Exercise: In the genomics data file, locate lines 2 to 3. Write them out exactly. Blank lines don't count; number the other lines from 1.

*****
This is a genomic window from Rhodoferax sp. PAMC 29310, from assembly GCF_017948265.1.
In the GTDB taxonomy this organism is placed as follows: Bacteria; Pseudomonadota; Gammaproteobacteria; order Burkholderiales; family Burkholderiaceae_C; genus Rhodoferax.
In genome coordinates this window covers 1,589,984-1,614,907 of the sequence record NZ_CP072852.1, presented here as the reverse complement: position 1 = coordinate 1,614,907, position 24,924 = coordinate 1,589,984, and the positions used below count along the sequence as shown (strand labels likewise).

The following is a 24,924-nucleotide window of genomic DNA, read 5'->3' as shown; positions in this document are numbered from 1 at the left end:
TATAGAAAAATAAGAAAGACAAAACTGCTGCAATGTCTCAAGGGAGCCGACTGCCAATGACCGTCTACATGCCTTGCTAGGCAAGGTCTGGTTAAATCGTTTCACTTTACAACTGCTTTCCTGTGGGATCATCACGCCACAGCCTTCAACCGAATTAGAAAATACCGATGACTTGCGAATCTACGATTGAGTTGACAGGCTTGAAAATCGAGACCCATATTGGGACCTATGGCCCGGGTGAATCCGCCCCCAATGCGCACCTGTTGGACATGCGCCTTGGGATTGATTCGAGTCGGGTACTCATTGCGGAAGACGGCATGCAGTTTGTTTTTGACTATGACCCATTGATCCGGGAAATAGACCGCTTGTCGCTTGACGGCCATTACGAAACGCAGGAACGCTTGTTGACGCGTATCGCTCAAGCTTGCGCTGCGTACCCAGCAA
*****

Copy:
In the GTDB taxonomy this organism is placed as follows: Bacteria; Pseudomonadota; Gammaproteobacteria; order Burkholderiales; family Burkholderiaceae_C; genus Rhodoferax.
In genome coordinates this window covers 1,589,984-1,614,907 of the sequence record NZ_CP072852.1, presented here as the reverse complement: position 1 = coordinate 1,614,907, position 24,924 = coordinate 1,589,984, and the positions used below count along the sequence as shown (strand labels likewise).